Applying Classroom Rules and Procedures

There are very effective teachers who adhere to a set of rules, often posted on their classroom walls, and reward and punish their students accordingly. From what I understand, the key to this effectiveness is trust, which is built up through consistent and unbiased application of rewards and punishments to all students.

I am not one of these teachers. There are no rules on the walls of my classroom. At the same time, I have not sent a student out of class or to the Principal’s office for disrupting lessons in over four years. I like to think this is because the learning environment I design gives all students a voice / agency, and kids are free to move, provided it does not disrupt the lesson. When there are rules that limit student agency and freedom of movement, a revolution on some scale is inevitable.

That said, there may come a time when my students might not come from stable and supportive families, which results in a strong self-esteem, ambitious goals, and thus a motivation to learn.  What would I do in such a situation?

According to some academics, the rewards and punishments alluded to earlier, consistently applied or not, is not the way to go (Good & Brophy, 2003). If students are rewarded for doing what they already do naturally, the argument goes, then what had been intrinsically motivated behaviour becomes extrinsic. Yet, what happens to the behaviour if the rewards stop being distributed? (Imagine a circus full of animals that were not rewarded for doing tricks. There would be no tricks, and it would be a chaotic and scary place, I imagine). While I tend to agree with this stance, effectively a critique of behaviourism, there are others who argue for a more balanced approach. Marzano (2007) provides two staged responses to disruptive behaviour, one based on adherence to rules and procedures, the other acknowledging a lack of adherence to rules and procedures.

For students who adhere to the rules of the classroom, Marzano suggests the following sequence of acknowledgement from the teacher:

  1. Verbal and non-verbal recognition of the student’s adherence to the rules
  2. Tangible recognition of the adherence to rules— this traditionally took the form of points. However, in the eight years since the publication of Marzano’s book, badges have become much more popular.
  3. Involve the home in the recognition of student’s good behaviour. For instance, a phone call or an email to let the parent’s know their child has been doing great. (I’ve been doing the email thing lately. It takes very little time and the parents are always delighted to know their child is behaving excellently).

For student’s that do not adhere to rules, Marzano also provides recommendations. Below is an adaptation of Marzano’s suggestions, which aligns well with measures I’ve taken in the past that have proven effective:

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The first, ‘Be with it,’ or ‘withitness,’ involves a full spectrum awareness of the classroom and a proactive stance. In response to how his students should take on multiple attackers, a martial arts instructor once famously said: “Surround them!” The idea of one person surrounding five is paradoxical, but I think it gets to the core of ‘withitness.’ As teachers, we need to be everywhere, with eyes in the back of our heads, which allows for a proactive rather than reactive stance. Next, I like to give potentially disruptive students the option of the “stage.” I will call on them to answer a question we are discussing, or to share their insights on an issue. Often disruptive behaviour is due to inactivity and an enforced, unnatural silence. If a student expects to be put on stage to share knowledge, they are more likely to listen while others are speaking. If this doesn’t deter the disruptive behaviour, it may be a good time to remind the class–not explicitly focusing on the disruptive student, though making it known to them in more subtle ways that the message is intended for them–that they have high academic aspirations. To impede these ambitions by disrupting the journey is therefore selfish and generally uncool. It’s the sort of behaviour one would expect from much younger students, etc.. This sort of language has a way of a) making the class less tolerant of the disruptions, and b) putting the disruptive behaviour in a new frame, characterised by immaturity and desperation. If none of the above work, then it may be time for a student to step outside the class for a few minutes. If this option is taken, I think it’s important to escort the student out, let them know why this option was taken, and have them reflect on why they felt the need to act this way, why they were unable to control their impulses, why the need for attention was so strong that they were willing to disrupt a lesson.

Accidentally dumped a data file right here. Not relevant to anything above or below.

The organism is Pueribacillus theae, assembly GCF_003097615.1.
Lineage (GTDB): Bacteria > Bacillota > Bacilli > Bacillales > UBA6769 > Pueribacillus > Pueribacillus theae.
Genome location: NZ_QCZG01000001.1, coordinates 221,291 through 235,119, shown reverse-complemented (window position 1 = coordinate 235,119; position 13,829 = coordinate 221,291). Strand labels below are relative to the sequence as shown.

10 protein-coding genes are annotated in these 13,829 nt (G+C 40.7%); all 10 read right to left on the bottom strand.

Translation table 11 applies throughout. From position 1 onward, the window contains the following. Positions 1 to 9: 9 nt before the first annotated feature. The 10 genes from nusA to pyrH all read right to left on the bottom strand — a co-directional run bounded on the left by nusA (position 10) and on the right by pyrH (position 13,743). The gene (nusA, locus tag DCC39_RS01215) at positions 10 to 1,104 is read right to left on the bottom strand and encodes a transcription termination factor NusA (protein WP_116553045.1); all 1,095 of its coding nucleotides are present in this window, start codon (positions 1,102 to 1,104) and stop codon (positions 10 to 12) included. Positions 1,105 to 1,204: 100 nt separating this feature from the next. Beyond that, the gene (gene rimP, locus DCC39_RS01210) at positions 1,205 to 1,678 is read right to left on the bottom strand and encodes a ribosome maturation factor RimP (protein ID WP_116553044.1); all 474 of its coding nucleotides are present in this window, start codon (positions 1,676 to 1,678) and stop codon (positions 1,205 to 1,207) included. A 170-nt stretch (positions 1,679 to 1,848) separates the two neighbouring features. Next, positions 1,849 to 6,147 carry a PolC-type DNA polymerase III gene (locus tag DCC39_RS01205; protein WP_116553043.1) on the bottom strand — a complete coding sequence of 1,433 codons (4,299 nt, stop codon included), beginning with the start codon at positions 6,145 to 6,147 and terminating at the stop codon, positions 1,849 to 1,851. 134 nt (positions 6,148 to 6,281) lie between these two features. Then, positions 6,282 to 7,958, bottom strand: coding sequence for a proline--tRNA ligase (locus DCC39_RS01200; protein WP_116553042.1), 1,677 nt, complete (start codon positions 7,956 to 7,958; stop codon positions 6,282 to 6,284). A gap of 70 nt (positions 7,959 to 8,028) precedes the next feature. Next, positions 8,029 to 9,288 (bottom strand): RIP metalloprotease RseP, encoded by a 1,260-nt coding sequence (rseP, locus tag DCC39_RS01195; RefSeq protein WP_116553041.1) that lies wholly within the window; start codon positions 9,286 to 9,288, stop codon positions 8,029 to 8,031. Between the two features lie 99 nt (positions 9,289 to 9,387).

It’s critical to remember that no matter how annoyed we might feel, these are kids, and there may well be very sad stories driving the attention seeking behaviour.



Good, T. L., & Brophy, J. E. (2003). Looking in classrooms (9th ed.). Boston: Allyn & Bacon.

Marzano, R.J. (2007). The Art and Science of Teaching. Alexandria, VA: ACSD.





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